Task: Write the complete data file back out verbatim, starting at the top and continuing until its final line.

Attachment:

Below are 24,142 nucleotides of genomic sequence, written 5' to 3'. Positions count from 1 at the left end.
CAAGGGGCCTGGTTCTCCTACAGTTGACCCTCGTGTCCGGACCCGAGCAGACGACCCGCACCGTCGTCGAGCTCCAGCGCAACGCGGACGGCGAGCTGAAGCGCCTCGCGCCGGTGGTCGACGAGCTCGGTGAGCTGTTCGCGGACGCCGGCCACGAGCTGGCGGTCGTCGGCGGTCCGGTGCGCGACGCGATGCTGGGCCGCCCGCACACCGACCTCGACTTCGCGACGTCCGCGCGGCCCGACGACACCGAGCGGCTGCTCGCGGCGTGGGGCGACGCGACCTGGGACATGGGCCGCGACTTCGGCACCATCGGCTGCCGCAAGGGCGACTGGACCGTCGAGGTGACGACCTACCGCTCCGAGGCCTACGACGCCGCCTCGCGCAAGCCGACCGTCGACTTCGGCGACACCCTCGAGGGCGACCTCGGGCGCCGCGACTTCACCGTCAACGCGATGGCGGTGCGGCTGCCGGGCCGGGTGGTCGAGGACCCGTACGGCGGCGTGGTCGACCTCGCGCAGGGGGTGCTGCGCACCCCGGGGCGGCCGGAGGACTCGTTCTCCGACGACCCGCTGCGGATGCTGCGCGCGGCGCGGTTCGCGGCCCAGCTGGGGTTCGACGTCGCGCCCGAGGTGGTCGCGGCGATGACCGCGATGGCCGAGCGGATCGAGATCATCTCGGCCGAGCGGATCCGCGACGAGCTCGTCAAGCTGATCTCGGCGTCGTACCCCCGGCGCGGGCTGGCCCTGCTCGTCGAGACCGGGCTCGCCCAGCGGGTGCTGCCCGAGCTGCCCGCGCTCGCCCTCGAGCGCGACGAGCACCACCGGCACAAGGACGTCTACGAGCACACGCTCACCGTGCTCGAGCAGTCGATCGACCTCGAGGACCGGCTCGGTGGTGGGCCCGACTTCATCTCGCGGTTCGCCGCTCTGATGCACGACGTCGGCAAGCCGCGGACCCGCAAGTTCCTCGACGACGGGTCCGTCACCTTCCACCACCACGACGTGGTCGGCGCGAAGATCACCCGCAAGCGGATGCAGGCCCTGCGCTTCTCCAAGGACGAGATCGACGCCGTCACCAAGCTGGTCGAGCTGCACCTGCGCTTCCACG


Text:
Below are 24,142 nucleotides of genomic sequence, written 5' to 3'. Positions count from 1 at the left end.
CAAGGGGCCTGGTTCTCCTACAGTTGACCCTCGTGTCCGGACCCGAGCAGACGACCCGCACCGTCGTCGAGCTCCAGCGCAACGCGGACGGCGAGCTGAAGCGCCTCGCGCCGGTGGTCGACGAGCTCGGTGAGCTGTTCGCGGACGCCGGCCACGAGCTGGCGGTCGTCGGCGGTCCGGTGCGCGACGCGATGCTGGGCCGCCCGCACACCGACCTCGACTTCGCGACGTCCGCGCGGCCCGACGACACCGAGCGGCTGCTCGCGGCGTGGGGCGACGCGACCTGGGACATGGGCCGCGACTTCGGCACCATCGGCTGCCGCAAGGGCGACTGGACCGTCGAGGTGACGACCTACCGCTCCGAGGCCTACGACGCCGCCTCGCGCAAGCCGACCGTCGACTTCGGCGACACCCTCGAGGGCGACCTCGGGCGCCGCGACTTCACCGTCAACGCGATGGCGGTGCGGCTGCCGGGCCGGGTGGTCGAGGACCCGTACGGCGGCGTGGTCGACCTCGCGCAGGGGGTGCTGCGCACCCCGGGGCGGCCGGAGGACTCGTTCTCCGACGACCCGCTGCGGATGCTGCGCGCGGCGCGGTTCGCGGCCCAGCTGGGGTTCGACGTCGCGCCCGAGGTGGTCGCGGCGATGACCGCGATGGCCGAGCGGATCGAGATCATCTCGGCCGAGCGGATCCGCGACGAGCTCGTCAAGCTGATCTCGGCGTCGTACCCCCGGCGCGGGCTGGCCCTGCTCGTCGAGACCGGGCTCGCCCAGCGGGTGCTGCCCGAGCTGCCCGCGCTCGCCCTCGAGCGCGACGAGCACCACCGGCACAAGGACGTCTACGAGCACACGCTCACCGTGCTCGAGCAGTCGATCGACCTCGAGGACCGGCTCGGTGGTGGGCCCGACTTCATCTCGCGGTTCGCCGCTCTGATGCACGACGTCGGCAAGCCGCGGACCCGCAAGTTCCTCGACGACGGGTCCGTCACCTTCCACCACCACGACGTGGTCGGCGCGAAGATCACCCGCAAGCGGATGCAGGCCCTGCGCTTCTCCAAGGACGAGATCGACGCCGTCACCAAGCTGGTCGAGCTGCACCTGCGCTTCCACG